The shadow of Gitmo
Among the most ignoble legacies of the George W. Bush administration will be the detention center for suspected terrorists at Guantanamo Bay Naval Base in Cuba. Administration officials drunk on executive power, disdainful of due process and indifferent to international opinion established -- in a territory they wrongly thought was beyond the reach of law -- a prison camp whose inmates comprised both dangerous terrorists and bystanders caught up in the post-9/11 dragnet in Afghanistan and Pakistan.
Despite its insistence that the United States was at war, the administration refused to treat the inmates at Guantanamo as prisoners of war. Dismissing as “quaint” the Geneva Convention that has protected generations of American soldiers, the administration condoned abusive interrogation tactics that later migrated to Iraq; the result was the sickening abuse of prisoners at Abu Ghraib. Instead of consulting with Congress, President Bush unilaterally fashioned a bare-bones judicial system to try detainees for war crimes even as the administration argued that they were entitled to no due process at all -- even if they were American citizens. Three times the Supreme Court reproached the administration (and, in the third ruling, Congress as well) for denying detainees their legal rights.
Guantanamo has eroded America’s reputation, embarrassed its allies and embittered its enemies. Even now, it haunts the last days of the Bush administration:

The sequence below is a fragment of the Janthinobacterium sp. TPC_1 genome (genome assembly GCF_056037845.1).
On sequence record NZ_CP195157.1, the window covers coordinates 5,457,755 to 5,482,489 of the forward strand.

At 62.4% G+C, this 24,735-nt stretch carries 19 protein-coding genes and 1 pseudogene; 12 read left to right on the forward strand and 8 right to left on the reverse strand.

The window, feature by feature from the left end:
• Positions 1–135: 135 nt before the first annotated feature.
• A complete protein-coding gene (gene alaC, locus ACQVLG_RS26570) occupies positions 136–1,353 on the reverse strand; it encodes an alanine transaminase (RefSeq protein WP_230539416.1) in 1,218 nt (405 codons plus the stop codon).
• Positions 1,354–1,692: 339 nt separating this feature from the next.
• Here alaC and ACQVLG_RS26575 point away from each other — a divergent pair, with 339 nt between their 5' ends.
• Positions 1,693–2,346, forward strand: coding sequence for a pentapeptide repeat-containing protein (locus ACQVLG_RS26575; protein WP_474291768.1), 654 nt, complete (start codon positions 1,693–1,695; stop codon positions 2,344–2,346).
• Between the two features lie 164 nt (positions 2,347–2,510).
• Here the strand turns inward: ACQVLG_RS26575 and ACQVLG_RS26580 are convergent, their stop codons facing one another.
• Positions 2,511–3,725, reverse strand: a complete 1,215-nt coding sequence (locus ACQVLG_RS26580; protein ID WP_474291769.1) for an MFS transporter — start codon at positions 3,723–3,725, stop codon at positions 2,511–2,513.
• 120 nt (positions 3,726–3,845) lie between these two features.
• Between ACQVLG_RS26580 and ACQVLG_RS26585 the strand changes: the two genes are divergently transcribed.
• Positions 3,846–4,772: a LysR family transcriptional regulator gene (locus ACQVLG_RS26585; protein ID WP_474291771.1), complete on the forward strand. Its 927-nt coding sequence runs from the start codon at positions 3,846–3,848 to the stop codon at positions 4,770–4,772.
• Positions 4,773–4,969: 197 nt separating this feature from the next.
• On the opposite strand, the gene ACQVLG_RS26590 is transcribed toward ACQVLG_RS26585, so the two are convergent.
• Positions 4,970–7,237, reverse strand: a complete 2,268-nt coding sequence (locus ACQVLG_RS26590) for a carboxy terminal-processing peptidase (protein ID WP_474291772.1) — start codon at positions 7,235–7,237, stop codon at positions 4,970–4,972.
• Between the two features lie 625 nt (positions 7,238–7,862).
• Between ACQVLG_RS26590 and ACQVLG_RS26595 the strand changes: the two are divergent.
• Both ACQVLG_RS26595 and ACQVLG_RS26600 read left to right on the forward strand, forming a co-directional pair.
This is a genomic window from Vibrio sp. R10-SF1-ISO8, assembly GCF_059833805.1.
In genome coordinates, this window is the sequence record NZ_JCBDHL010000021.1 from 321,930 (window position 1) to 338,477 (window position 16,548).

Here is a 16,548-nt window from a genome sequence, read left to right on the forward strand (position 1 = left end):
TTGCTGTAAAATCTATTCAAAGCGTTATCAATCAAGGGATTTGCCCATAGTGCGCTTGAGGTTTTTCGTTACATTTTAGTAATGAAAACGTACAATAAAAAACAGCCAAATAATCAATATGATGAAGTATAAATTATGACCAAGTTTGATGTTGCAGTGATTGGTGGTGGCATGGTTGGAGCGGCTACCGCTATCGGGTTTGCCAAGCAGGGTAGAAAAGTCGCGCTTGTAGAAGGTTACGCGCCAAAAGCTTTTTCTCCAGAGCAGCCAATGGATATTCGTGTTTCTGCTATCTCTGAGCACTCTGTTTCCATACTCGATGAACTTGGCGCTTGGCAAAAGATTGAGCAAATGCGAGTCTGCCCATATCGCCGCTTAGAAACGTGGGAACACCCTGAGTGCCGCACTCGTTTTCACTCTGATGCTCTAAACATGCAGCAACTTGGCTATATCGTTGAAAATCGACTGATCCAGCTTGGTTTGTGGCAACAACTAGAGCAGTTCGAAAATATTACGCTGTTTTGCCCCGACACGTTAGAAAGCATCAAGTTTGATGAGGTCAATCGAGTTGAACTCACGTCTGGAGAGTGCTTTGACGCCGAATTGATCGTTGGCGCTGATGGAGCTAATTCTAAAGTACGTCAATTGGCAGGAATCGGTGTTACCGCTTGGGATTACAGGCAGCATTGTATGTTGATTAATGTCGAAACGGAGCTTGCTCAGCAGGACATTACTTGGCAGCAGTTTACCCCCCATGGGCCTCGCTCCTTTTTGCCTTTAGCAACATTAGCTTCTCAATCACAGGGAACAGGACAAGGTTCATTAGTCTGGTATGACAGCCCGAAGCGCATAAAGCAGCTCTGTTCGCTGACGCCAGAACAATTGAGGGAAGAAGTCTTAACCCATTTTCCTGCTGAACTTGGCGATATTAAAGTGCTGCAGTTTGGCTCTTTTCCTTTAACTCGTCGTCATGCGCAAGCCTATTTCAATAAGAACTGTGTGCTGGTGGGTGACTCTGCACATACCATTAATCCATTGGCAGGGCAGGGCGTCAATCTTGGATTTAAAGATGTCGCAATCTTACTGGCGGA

* Last week, a federal judge ordered the release of 17 Chinese Muslims held at Guantanamo who were cleared four years ago of being enemy combatants. At the request of the administration, which has been trying to persuade a country other than China to accept the inmates, an appeals court immediately issued an emergency stay of the judge’s order.
* Last month, the Washington Post reported that the Defense Department had reassigned an Air Force general who had overseen war-crimes proceedings at Guantanamo after judges in three cases excluded him from participation because he had improperly pressed them to move to trial before they were ready.
* In August, a military jury acquitted Salim Ahmed Hamdan, Osama bin Laden’s former driver, of conspiracy to engage in terrorism, while convicting him of the lesser charge of providing “material support” to Al Qaeda. Hamdan was then sentenced to 5 1/2 years in prison, which, counting time served, would allow him to be released in January. The Pentagon is seeking a new sentencing hearing.
Regardless of who is elected president on Nov. 4, the detention center at Guantanamo will be closed. At least that’s what Barack Obama and John McCain have promised. But while shutting down what was long a legal black hole will do away with a symbol of overreaching and injustice in the so-called war on terror, this country will continue to face the challenge of how to hold accountable men accused, in some cases appropriately, of engaging in terrorism directed at the United States. Even when the last Guantanamo inmate is convicted, released or repatriated, the question of how to deal with accused terrorists will remain -- and will move to the top of the national agenda if there is another 9/11.